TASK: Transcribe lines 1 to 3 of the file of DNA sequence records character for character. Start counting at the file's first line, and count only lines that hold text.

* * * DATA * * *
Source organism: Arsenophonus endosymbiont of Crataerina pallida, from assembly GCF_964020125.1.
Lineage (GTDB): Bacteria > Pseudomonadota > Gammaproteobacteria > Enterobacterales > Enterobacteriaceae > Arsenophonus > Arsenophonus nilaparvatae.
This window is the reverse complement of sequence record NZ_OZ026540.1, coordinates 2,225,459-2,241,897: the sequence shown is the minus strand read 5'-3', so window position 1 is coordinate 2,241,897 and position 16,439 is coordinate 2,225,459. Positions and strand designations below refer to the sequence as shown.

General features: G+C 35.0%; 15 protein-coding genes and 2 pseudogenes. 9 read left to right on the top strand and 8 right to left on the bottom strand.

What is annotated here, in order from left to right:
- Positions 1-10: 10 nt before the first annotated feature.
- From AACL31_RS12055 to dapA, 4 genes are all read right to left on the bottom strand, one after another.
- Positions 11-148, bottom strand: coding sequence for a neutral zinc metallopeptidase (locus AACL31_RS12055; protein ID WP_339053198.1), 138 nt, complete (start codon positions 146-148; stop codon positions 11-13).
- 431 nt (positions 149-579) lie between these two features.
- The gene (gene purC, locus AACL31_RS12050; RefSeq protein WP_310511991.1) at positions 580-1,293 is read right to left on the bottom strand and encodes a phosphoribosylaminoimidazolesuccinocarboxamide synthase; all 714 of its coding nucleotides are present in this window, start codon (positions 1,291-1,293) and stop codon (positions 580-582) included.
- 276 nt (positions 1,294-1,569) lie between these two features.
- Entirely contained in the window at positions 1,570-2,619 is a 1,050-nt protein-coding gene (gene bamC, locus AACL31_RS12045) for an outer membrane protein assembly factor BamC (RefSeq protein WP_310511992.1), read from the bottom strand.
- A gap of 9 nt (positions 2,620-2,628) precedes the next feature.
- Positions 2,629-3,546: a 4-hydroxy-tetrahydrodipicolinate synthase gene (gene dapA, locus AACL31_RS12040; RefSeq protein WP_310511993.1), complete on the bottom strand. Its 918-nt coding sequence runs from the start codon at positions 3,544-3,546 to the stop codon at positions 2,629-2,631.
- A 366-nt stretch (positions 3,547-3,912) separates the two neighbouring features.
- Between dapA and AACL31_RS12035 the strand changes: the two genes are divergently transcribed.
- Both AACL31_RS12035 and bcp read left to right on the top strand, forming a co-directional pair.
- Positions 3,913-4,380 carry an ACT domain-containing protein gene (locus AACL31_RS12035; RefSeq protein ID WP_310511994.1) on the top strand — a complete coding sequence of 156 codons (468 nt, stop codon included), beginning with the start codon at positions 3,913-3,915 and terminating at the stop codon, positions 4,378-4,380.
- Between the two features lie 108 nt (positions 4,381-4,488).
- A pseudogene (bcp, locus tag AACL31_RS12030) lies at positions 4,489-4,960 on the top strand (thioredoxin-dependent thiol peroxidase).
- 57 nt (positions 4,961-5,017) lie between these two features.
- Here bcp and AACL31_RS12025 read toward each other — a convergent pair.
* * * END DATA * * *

Source organism: Arsenophonus endosymbiont of Crataerina pallida, from assembly GCF_964020125.1.
Lineage (GTDB): Bacteria > Pseudomonadota > Gammaproteobacteria > Enterobacterales > Enterobacteriaceae > Arsenophonus > Arsenophonus nilaparvatae.
This window is the reverse complement of sequence record NZ_OZ026540.1, coordinates 2,225,459-2,241,897: the sequence shown is the minus strand read 5'-3', so window position 1 is coordinate 2,241,897 and position 16,439 is coordinate 2,225,459. Positions and strand designations below refer to the sequence as shown.